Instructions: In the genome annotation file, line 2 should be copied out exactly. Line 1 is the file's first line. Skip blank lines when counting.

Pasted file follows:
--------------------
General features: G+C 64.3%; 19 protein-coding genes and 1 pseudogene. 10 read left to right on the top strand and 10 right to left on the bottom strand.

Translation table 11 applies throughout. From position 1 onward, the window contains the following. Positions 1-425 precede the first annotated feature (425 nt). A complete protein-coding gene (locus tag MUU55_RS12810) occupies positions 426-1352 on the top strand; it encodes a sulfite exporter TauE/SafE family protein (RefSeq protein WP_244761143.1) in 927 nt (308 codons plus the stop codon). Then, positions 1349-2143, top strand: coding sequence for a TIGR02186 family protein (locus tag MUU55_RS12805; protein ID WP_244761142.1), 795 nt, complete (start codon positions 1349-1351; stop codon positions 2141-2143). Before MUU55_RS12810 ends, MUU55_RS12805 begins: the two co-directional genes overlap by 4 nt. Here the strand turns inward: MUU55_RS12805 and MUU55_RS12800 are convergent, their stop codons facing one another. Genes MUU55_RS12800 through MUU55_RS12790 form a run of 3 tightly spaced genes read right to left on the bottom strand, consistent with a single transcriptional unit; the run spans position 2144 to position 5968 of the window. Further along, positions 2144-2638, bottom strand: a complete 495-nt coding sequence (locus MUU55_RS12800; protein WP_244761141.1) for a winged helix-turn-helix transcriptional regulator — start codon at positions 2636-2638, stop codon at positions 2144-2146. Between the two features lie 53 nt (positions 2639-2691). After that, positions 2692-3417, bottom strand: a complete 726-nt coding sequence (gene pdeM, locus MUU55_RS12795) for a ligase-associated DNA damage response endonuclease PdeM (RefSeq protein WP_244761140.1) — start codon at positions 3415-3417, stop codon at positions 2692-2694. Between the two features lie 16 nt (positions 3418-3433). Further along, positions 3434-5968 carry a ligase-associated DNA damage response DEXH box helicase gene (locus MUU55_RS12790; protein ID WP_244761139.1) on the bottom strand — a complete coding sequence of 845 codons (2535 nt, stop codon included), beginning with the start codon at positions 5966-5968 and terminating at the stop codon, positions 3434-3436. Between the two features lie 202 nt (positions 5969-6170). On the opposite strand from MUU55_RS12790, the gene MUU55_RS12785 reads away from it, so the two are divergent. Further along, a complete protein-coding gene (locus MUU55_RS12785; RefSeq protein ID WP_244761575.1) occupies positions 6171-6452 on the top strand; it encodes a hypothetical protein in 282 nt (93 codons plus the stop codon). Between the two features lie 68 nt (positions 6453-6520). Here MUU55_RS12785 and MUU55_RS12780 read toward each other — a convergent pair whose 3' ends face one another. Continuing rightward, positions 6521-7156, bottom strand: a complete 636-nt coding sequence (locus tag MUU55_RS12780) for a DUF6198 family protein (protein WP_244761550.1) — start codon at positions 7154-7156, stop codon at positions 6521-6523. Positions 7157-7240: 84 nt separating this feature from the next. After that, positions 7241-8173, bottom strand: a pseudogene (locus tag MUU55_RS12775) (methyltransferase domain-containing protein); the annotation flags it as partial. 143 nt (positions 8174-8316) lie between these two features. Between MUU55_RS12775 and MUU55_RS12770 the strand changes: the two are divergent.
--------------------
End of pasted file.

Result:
Translation table 11 applies throughout. From position 1 onward, the window contains the following. Positions 1-425 precede the first annotated feature (425 nt). A complete protein-coding gene (locus tag MUU55_RS12810) occupies positions 426-1352 on the top strand; it encodes a sulfite exporter TauE/SafE family protein (RefSeq protein WP_244761143.1) in 927 nt (308 codons plus the stop codon). Then, positions 1349-2143, top strand: coding sequence for a TIGR02186 family protein (locus tag MUU55_RS12805; protein ID WP_244761142.1), 795 nt, complete (start codon positions 1349-1351; stop codon positions 2141-2143). Before MUU55_RS12810 ends, MUU55_RS12805 begins: the two co-directional genes overlap by 4 nt. Here the strand turns inward: MUU55_RS12805 and MUU55_RS12800 are convergent, their stop codons facing one another. Genes MUU55_RS12800 through MUU55_RS12790 form a run of 3 tightly spaced genes read right to left on the bottom strand, consistent with a single transcriptional unit; the run spans position 2144 to position 5968 of the window. Further along, positions 2144-2638, bottom strand: a complete 495-nt coding sequence (locus MUU55_RS12800; protein WP_244761141.1) for a winged helix-turn-helix transcriptional regulator — start codon at positions 2636-2638, stop codon at positions 2144-2146. Between the two features lie 53 nt (positions 2639-2691). After that, positions 2692-3417, bottom strand: a complete 726-nt coding sequence (gene pdeM, locus MUU55_RS12795) for a ligase-associated DNA damage response endonuclease PdeM (RefSeq protein WP_244761140.1) — start codon at positions 3415-3417, stop codon at positions 2692-2694. Between the two features lie 16 nt (positions 3418-3433). Further along, positions 3434-5968 carry a ligase-associated DNA damage response DEXH box helicase gene (locus MUU55_RS12790; protein ID WP_244761139.1) on the bottom strand — a complete coding sequence of 845 codons (2535 nt, stop codon included), beginning with the start codon at positions 5966-5968 and terminating at the stop codon, positions 3434-3436. Between the two features lie 202 nt (positions 5969-6170). On the opposite strand from MUU55_RS12790, the gene MUU55_RS12785 reads away from it, so the two are divergent. Further along, a complete protein-coding gene (locus MUU55_RS12785; RefSeq protein ID WP_244761575.1) occupies positions 6171-6452 on the top strand; it encodes a hypothetical protein in 282 nt (93 codons plus the stop codon). Between the two features lie 68 nt (positions 6453-6520). Here MUU55_RS12785 and MUU55_RS12780 read toward each other — a convergent pair whose 3' ends face one another. Continuing rightward, positions 6521-7156, bottom strand: a complete 636-nt coding sequence (locus tag MUU55_RS12780) for a DUF6198 family protein (protein WP_244761550.1) — start codon at positions 7154-7156, stop codon at positions 6521-6523. Positions 7157-7240: 84 nt separating this feature from the next. After that, positions 7241-8173, bottom strand: a pseudogene (locus tag MUU55_RS12775) (methyltransferase domain-containing protein); the annotation flags it as partial. 143 nt (positions 8174-8316) lie between these two features. Between MUU55_RS12775 and MUU55_RS12770 the strand changes: the two are divergent.